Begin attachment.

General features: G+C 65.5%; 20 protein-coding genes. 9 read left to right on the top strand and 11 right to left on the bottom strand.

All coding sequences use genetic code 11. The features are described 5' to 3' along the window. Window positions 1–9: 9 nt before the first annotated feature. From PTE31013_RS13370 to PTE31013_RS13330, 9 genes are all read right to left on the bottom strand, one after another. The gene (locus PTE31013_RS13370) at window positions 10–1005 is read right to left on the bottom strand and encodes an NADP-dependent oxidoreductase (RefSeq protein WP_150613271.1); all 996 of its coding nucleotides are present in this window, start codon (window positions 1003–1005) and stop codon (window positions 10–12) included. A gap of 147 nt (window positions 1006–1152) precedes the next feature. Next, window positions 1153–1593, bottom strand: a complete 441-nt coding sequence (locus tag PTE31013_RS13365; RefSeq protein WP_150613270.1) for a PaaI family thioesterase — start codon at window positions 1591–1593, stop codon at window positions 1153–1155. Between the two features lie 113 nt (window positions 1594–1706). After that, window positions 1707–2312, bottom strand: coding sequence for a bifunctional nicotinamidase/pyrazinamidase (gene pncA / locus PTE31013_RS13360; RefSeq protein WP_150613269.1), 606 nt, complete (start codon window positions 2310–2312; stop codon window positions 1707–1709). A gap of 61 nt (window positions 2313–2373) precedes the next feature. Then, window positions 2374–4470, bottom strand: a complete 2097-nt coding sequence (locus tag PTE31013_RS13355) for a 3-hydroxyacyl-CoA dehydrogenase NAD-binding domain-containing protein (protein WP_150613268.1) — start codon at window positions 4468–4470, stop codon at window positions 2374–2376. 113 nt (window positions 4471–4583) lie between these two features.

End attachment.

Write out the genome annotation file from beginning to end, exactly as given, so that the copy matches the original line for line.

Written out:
General features: G+C 65.5%; 20 protein-coding genes. 9 read left to right on the top strand and 11 right to left on the bottom strand.

All coding sequences use genetic code 11. The features are described 5' to 3' along the window. Window positions 1–9: 9 nt before the first annotated feature. From PTE31013_RS13370 to PTE31013_RS13330, 9 genes are all read right to left on the bottom strand, one after another. The gene (locus PTE31013_RS13370) at window positions 10–1005 is read right to left on the bottom strand and encodes an NADP-dependent oxidoreductase (RefSeq protein WP_150613271.1); all 996 of its coding nucleotides are present in this window, start codon (window positions 1003–1005) and stop codon (window positions 10–12) included. A gap of 147 nt (window positions 1006–1152) precedes the next feature. Next, window positions 1153–1593, bottom strand: a complete 441-nt coding sequence (locus tag PTE31013_RS13365; RefSeq protein WP_150613270.1) for a PaaI family thioesterase — start codon at window positions 1591–1593, stop codon at window positions 1153–1155. Between the two features lie 113 nt (window positions 1594–1706). After that, window positions 1707–2312, bottom strand: coding sequence for a bifunctional nicotinamidase/pyrazinamidase (gene pncA / locus PTE31013_RS13360; RefSeq protein WP_150613269.1), 606 nt, complete (start codon window positions 2310–2312; stop codon window positions 1707–1709). A gap of 61 nt (window positions 2313–2373) precedes the next feature. Then, window positions 2374–4470, bottom strand: a complete 2097-nt coding sequence (locus tag PTE31013_RS13355) for a 3-hydroxyacyl-CoA dehydrogenase NAD-binding domain-containing protein (protein WP_150613268.1) — start codon at window positions 4468–4470, stop codon at window positions 2374–2376. 113 nt (window positions 4471–4583) lie between these two features.